Malaysia legal and accounting and tax considerations in 2024

Since 2003, Healy Consultants Group assists our multi-national Clients’ to timely accurately and completely discharge their annual legal & accounting & audit and tax statutory reporting obligations. This web page will help our multi-national Clients’ understand their statutory reporting obligations in Malaysia:

  • Malaysian tax summary

    • The Malaysian corporation tax rate is 24% of annual net profits from the audited financial statements. Small and medium enterprises (SMEs) enjoy an income tax of 15% on the first MYR150,000 of chargeable income, 17% on the next MYR150,001 up to MYR600,000 and 24% on the remaining chargeable income. SMEs are companies with a paid-up capital of not more than MYR2.5 million (US$572,000), turnover of less than MYR300,000 or less than 5 full-time employees. The preferential rate for SMEs will not be applicable if more than 50% of the paid-up capital is directly or indirectly owned by a related company; and
    • Unutilised business losses can be carried forward for a maximum period of 10 consecutive years and offset against annual net profits from any business source; and
    • The taxation system in Malaysia is territorial in nature. All income accrued in, derived from or received in Malaysia from outside of Malaysia, is liable to income tax. However, foreign sourced income received in Malaysia from outside Malaysia by any person is exempted from income tax in Malaysia; and
    • Any dividends distributed by the Malaysian entity are exempt in the hands of the shareholders. There is no withholding tax on Malaysian dividends. Under the Income Tax Act, dividends received from foreign companies by a Malaysian company do not suffer Malaysian corporation tax; and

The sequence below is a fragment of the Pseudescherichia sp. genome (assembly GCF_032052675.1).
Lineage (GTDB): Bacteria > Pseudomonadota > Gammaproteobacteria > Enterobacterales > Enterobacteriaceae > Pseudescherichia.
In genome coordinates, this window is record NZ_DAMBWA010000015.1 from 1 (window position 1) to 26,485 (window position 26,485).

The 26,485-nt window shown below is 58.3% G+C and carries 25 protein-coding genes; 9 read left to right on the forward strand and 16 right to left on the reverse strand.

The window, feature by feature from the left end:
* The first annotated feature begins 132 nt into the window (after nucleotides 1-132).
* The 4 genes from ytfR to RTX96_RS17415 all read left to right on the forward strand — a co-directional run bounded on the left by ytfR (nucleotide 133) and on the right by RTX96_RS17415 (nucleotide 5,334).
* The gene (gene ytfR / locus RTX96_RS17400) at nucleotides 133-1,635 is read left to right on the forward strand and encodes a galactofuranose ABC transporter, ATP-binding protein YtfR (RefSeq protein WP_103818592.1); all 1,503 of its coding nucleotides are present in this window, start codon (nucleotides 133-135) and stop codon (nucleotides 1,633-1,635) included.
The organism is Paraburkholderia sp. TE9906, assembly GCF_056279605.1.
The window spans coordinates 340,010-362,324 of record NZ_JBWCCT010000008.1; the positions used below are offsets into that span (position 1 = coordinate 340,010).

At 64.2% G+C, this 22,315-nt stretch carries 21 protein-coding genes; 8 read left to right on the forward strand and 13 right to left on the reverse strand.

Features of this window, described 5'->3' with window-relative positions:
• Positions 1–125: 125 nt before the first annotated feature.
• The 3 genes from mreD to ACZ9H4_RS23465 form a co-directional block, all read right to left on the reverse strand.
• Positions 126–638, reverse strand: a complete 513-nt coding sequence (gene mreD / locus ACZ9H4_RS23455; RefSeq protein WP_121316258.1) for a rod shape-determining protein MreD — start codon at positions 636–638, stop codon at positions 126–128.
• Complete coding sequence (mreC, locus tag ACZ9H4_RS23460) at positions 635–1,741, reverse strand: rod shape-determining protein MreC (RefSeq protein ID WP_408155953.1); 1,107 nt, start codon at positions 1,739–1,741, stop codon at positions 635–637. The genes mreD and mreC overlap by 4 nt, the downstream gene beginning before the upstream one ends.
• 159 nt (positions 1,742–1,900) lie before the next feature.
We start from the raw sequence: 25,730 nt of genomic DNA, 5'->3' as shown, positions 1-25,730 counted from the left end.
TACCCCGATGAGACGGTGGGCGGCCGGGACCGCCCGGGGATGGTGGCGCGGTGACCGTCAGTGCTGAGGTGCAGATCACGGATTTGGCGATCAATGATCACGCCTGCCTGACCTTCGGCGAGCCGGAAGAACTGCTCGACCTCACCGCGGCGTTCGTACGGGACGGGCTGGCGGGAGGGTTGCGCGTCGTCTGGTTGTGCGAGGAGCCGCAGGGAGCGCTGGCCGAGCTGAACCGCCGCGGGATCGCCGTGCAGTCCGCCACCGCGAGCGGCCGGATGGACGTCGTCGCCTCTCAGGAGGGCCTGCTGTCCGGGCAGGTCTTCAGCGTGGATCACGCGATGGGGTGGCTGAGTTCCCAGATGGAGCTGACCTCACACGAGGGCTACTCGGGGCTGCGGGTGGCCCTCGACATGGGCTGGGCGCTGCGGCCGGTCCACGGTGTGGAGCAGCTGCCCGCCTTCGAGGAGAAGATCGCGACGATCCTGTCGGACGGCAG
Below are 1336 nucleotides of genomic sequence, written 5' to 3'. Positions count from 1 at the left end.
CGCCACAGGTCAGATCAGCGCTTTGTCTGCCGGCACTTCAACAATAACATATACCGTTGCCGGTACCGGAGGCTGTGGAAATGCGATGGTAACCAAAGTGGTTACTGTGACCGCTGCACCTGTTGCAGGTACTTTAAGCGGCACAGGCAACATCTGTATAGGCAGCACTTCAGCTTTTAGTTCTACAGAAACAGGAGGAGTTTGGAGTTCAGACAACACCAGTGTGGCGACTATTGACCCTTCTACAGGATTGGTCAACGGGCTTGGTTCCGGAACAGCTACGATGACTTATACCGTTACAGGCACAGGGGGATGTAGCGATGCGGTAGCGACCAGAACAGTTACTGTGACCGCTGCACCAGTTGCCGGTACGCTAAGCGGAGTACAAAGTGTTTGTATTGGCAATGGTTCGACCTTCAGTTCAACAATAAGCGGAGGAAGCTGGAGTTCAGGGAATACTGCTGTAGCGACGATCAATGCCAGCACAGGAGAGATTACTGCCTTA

• Interest paid to a foreign corporate shareholder is subject to a withholding tax of 15%, which can be reduced if a double tax treaty exists. Royalties paid to foreign corporate shareholders are subject to withholding tax of 10%, which can be reduced if a double tax treaty exists; and
    • The default rate of sales tax is 10% and is imposed on taxable goods manufactured in Malaysia that are subsequently sold or used by a registered manufacturer or imported into Malaysia by any person. All goods exported from Malaysia are exempted from sales tax. A manufacturer of taxable goods whose total sales value of goods manufactured over a 12-month period exceeds or is expected to exceed RM500,000 is liable to register not later than the last day of the month following the month when the threshold is reached; and
    • The rate of service tax is 8% effective from 1 March 2024 for all taxable services including digital services. Service tax is a consumption tax levied and charged on i) any taxable services (including digital services) provided in Malaysia by a registered business and ii) any imported taxable services acquired by a business in Malaysia and iii) any digital services provided by a foreign registered person to a Malaysian consumer. Service providers outside Malaysia who provide online services to Malaysian consumers will be required to register in Malaysia and charge service tax, if the total value of digital services provided to Malaysian consumers for a 12-month period exceeds or is expected to exceed the prescribed registration threshold of RM500,000; and
    • There is no capital gains tax on gains from the sale of investments or capital assets. However, the sale of land and buildings attracts a 30% capital gains tax. In addition, Starting 1 January 2024, company, limited liability partnership, trust body and co-operative society require to file capital gain tax return form with LHDN.